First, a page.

Bob Gordon: A Radio Journey

Bob Gordon at KKIQ (Photo)

Bob Gordon in 101.7 KKIQ’s Pleasanton studio, 1992
Photo by Tom Richard

Robert Neal “Bob” Gordon has worked at several stations around the Bay Area, including Pittsburg-Concord’s KKIS/KINQ-FM and Livermore-Pleasanton’s KKIQ. In addition, he has carved out a niche as a musician under his stage name as Miles Landry while, like many others trying to catch a break in the business, also working as an auto mechanic, security officer, jewelry salesman, bicycle mechanic, cab driver, school bus driver, shuttle driver for an auto dealership, and even a “repo man” for a bank. Here, Bob tells the story of his career in broadcasting and music in his own words:

Bob Gordon in 2006

Before I entered the field of radio broadcasting, I always felt that radio work was always for the “chosen few,” the fortunate, or someone “special.” I knew somewhere in my heart that I had to do whatever it was to enter this alluring field. My days were depressing knowing that I was not living up to a higher potential. I knew I had the talent, personality, and, of course, the voice to attain this goal.

Back in 1982, I was working as assistant manager of a gas station in the San Rafael area. One day, a young man drives in with his shiny, new Porsche and says: “Hey, duuuude … right-aaaawn. Ya gaat an awwwwwwsum set-a vocuuuul pipes.  Ya autta’ be a dee-jay or suumthun instead-a sniffin’ those gaaaas-fumes all day.”

That was the turning point in my life. I was in the process of moving from Rohnert Park and I wanted to reside somewhere closer to my service station job — moving was the priority before any broadcast training could occur. I found a room to rent in a nearby housing tract. The ad in the paper read “piano available,” which was an attractive quality since I played piano. (I also played trumpet, drums and guitar.)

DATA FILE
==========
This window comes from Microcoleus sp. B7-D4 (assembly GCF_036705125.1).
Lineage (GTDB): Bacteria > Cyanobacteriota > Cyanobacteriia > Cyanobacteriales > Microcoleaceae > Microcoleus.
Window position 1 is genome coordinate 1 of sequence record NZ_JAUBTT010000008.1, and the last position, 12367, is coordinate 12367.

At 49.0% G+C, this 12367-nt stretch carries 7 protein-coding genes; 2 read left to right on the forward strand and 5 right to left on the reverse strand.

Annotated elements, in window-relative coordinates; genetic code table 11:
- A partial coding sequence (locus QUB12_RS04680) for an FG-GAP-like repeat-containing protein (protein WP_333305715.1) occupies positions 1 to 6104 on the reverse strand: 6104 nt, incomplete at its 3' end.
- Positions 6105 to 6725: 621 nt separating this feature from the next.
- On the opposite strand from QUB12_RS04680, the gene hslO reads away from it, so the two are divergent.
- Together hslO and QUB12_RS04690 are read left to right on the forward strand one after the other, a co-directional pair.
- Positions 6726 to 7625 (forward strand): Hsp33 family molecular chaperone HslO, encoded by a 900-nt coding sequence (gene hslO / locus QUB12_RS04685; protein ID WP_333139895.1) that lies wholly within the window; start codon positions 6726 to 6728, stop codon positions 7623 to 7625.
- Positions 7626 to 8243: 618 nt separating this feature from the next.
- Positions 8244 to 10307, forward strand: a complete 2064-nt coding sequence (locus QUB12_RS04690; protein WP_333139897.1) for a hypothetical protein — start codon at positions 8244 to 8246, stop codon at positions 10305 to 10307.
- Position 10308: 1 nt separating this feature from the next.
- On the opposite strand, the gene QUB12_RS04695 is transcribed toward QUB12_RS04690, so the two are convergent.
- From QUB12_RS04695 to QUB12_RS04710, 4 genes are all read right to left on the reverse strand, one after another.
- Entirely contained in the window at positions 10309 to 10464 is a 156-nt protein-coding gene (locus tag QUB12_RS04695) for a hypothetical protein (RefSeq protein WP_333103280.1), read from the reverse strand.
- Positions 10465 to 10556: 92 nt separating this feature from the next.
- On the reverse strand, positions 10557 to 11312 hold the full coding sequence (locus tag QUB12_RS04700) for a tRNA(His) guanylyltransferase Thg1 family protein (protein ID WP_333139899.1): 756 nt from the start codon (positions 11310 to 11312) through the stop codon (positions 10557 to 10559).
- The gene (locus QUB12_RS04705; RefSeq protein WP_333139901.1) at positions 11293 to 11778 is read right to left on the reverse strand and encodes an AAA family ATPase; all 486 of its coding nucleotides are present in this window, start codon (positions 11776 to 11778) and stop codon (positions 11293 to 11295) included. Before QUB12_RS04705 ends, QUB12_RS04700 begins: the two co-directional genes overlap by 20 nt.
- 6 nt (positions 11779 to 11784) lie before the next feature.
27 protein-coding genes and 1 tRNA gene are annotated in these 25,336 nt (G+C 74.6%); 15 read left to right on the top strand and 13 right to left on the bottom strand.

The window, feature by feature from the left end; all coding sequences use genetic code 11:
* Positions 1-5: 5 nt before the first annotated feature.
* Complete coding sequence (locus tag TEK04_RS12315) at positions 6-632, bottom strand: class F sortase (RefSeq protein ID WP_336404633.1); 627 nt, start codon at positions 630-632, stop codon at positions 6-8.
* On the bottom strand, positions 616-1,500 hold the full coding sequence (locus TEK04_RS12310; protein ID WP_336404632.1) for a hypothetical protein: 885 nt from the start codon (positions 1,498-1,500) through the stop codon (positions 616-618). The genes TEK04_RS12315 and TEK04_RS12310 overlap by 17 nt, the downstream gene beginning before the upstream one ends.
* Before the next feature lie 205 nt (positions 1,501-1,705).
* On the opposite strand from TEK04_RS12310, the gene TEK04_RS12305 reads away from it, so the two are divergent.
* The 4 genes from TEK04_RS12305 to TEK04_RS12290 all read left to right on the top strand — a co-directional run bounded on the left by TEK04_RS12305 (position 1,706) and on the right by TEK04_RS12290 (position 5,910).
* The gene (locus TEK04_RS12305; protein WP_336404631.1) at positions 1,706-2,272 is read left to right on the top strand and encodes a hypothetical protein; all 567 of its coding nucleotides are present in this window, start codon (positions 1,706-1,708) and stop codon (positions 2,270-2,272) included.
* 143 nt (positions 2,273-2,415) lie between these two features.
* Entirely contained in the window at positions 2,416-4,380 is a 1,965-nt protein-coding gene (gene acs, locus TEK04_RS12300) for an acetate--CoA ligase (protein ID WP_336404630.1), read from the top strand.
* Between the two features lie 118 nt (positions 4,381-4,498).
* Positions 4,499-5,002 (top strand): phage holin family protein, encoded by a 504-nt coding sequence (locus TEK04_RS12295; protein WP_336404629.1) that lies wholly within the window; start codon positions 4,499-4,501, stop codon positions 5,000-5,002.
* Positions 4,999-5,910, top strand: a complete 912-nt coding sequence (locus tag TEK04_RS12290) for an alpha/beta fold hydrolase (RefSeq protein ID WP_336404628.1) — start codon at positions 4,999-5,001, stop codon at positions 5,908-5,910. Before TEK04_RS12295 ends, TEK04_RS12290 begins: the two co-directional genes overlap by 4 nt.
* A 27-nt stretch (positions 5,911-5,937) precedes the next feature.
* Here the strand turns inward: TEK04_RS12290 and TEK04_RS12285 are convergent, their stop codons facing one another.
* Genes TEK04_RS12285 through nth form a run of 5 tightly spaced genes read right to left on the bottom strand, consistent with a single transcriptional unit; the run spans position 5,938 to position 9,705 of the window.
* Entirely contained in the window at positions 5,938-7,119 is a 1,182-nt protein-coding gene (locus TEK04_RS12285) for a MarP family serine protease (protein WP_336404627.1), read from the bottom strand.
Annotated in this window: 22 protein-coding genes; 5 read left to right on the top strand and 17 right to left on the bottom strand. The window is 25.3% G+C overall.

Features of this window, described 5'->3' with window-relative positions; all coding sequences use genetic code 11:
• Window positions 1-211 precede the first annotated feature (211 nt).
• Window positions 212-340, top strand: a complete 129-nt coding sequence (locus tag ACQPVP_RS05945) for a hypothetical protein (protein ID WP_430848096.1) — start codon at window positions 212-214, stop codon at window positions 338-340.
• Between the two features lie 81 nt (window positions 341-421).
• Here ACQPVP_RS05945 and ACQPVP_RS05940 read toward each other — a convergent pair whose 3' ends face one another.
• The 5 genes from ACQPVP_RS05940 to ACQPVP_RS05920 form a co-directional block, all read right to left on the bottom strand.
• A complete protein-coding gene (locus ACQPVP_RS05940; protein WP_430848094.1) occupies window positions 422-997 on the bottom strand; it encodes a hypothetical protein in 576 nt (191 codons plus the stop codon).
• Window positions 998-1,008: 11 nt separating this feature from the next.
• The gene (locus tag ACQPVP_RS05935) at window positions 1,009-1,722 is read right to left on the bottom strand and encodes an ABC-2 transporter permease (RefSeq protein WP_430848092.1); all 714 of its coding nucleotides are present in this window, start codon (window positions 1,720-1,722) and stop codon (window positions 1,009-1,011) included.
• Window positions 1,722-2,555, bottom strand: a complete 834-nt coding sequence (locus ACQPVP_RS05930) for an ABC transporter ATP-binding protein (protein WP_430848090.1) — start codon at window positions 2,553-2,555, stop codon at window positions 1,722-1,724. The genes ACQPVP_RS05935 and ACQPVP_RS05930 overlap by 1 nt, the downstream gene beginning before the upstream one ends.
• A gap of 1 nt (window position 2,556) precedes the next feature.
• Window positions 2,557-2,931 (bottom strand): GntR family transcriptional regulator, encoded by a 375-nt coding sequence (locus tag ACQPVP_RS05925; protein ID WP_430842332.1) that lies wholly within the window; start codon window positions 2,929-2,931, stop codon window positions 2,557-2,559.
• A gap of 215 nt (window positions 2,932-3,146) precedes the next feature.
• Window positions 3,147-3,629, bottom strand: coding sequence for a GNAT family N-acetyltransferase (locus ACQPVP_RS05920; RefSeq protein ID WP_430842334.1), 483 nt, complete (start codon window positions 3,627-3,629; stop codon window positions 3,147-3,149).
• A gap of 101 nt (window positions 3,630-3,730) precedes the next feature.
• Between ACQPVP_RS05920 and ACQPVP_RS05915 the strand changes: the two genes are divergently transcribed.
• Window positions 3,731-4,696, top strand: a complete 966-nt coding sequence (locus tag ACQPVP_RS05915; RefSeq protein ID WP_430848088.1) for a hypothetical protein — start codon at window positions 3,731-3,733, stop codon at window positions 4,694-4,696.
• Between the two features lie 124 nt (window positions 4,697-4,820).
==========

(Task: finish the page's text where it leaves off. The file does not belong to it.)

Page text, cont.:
Robert Gordon at his “first radio job,” July 1957

As soon as I was settled-in to my new digs, I signed up for broadcast training with the Ron Bailie School of Broadcast in San Francisco, located in the KBHK-TV building. I would travel about twenty-five miles each way using the local bus system. Our class was made up of about twenty individuals, most of whom probably could not cut the mustard in the business. I seemed to be one of the few “shining stars” in the class and I knew good things were in store for me.

I would practice my course materials in the room/home where I was renting. The house where I was living was occupied by two other people, the female owner and her ten-year-old son. It was a wonder how I could complete my studies. This ten-year-old would wad-up peanut butter balls and throw them up to the ceiling. He would also put soap in the ice cube trays! After trying to keep my sanity though all of that, I finally graduated and gave the ten-year-old and his mother a good sendoff.

As I was learning, I obtained a volunteer position as newscaster for Broadcast Services For The Blind with KPFB-FM. Upon graduating ahead of my peers, I traveled on that Greyhound Bus to South Lake Tahoe in 1984 for my first overnight gig with KOWL-AM. I started to get a following “over-the-air” as Neal Gordon. There was another Bob working with KOWL at the time and I suggested that I use my middle name. My job was announcer/producer. Upon arriving in Tahoe, I’ll never forget trudging through the snow on my way to the KOWL studios.